That is until a former coach invited him to come train at ONE Championship’s Evolve MMA gym in 2020. During his visit, he was impressed with how the organization treated the talent there, and a conversation with ONE CEO Chatri Sityodtong awakened the MMA bug in his mind. Negotiations quickly ensued, and all of a sudden “Buchecha” found himself branded an MMA fighter and competing for the organization he was most interested in.
“ONE was always the organization I really wanted to fight [for] because my first instructor teaches [at Evolve], and I had the opportunity to go to Evolve and train there a little bit. That’s where, and when I met Chatri, the CEO of ONE Championship. And the way that they treat their athletes was something so different than any other organization. After that, I spoke with my manager [about signing with ONE], he thought that was a great idea too and we made it happen fast,” says Almeida.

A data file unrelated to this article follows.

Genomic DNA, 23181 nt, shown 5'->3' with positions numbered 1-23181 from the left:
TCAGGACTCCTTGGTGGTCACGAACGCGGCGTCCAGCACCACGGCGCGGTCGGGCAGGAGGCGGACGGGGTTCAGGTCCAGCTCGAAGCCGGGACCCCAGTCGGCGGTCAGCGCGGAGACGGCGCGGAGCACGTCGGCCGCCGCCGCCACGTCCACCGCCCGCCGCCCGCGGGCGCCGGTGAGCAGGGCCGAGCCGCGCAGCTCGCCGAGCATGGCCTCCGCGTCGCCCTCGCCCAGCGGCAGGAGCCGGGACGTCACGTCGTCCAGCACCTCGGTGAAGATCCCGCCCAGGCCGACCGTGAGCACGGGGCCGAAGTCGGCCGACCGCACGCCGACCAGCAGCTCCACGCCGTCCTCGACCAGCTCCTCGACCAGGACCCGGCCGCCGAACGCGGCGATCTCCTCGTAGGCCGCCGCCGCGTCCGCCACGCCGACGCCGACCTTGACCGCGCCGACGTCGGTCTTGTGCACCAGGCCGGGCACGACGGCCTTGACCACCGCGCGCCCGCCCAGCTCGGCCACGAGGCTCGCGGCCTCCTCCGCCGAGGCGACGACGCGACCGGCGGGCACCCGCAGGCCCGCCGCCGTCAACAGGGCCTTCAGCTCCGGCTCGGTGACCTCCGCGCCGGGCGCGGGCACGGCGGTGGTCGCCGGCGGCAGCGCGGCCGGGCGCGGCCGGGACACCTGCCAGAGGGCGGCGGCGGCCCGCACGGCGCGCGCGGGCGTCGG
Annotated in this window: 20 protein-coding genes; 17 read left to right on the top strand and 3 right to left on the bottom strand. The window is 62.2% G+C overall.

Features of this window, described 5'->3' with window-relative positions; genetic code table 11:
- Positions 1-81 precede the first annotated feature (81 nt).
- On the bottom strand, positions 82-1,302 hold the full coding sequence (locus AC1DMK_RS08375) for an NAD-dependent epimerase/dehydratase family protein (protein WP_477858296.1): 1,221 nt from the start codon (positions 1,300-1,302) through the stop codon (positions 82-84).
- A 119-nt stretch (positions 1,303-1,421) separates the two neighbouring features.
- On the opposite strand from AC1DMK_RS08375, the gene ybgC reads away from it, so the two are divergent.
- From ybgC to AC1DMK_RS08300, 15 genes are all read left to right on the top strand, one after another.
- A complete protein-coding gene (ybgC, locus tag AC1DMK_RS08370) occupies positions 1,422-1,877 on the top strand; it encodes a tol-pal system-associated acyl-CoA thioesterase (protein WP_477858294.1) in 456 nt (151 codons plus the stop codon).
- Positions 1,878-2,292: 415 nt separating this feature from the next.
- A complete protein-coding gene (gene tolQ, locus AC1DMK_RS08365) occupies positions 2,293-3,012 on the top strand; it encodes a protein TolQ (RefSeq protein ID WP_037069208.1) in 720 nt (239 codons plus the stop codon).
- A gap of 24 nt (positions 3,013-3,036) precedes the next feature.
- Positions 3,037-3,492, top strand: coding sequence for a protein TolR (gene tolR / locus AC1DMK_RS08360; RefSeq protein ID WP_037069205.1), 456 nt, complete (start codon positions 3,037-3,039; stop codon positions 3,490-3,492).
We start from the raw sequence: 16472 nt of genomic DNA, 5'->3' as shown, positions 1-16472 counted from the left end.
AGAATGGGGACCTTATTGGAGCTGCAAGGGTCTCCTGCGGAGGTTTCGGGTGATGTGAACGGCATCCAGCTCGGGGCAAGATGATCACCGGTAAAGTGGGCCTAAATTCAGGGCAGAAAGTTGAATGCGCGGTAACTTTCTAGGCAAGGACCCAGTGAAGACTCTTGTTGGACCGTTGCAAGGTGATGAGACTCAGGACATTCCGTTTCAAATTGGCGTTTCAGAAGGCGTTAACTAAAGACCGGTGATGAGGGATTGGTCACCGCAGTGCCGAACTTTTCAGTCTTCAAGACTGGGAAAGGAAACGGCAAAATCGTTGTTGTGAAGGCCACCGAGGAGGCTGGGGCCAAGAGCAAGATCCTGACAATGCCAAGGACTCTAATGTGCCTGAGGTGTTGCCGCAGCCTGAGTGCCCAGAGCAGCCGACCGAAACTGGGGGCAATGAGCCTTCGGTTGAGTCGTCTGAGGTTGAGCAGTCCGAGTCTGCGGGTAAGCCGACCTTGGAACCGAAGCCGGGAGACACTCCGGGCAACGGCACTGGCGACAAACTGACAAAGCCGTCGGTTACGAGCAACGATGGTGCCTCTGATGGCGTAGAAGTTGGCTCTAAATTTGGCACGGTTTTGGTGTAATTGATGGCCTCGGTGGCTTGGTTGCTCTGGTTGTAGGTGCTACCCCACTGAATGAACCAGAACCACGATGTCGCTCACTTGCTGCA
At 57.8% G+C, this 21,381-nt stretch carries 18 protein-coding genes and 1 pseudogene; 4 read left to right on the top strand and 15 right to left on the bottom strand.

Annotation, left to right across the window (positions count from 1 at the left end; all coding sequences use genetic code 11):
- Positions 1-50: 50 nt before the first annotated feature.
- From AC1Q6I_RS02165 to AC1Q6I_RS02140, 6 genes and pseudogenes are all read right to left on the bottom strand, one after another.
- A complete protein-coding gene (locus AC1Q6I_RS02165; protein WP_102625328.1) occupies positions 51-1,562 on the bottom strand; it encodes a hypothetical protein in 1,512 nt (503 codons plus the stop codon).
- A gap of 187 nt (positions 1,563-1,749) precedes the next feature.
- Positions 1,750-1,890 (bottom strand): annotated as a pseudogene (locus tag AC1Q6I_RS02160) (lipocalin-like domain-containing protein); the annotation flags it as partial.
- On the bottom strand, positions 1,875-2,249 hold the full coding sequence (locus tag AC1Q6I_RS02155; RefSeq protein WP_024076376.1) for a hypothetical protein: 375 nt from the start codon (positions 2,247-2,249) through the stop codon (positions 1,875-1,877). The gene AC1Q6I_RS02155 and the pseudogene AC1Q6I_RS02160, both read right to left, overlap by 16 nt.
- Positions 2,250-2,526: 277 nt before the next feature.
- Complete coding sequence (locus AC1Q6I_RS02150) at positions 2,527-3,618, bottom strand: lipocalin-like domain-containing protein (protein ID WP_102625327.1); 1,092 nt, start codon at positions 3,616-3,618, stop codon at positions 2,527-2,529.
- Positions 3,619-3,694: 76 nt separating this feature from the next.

Fighter treatment and mutual friends were certainly key in the talented grappler joining ONE Championship. However, the organization’s strategy to promote its brand based on traditional tenets of martial arts like respect, and honor appealed to Almeida. It’s a stark contrast to the UFC’s brand strategy of building fights around dislike and hate, something Almeida wants nothing to do with.
“Trash talking, beef on the internet; I’m a martial artist and that’s how ONE treats me. I’m not like a guy that talks crap, talks sh*t about somebody to get better fights. No, I don’t care about that,” he says. “I just want to go there, do my job, and that’s it. I respect my opponent. I always did in jiu-jitsu, grappling, and MMA will be the same thing. … I don’t need to go there and disrespect anyone just to get followers and likes on Instagram. And that’s something I don’t like jiu-jitsu has become too. I just like to be out of the drama.”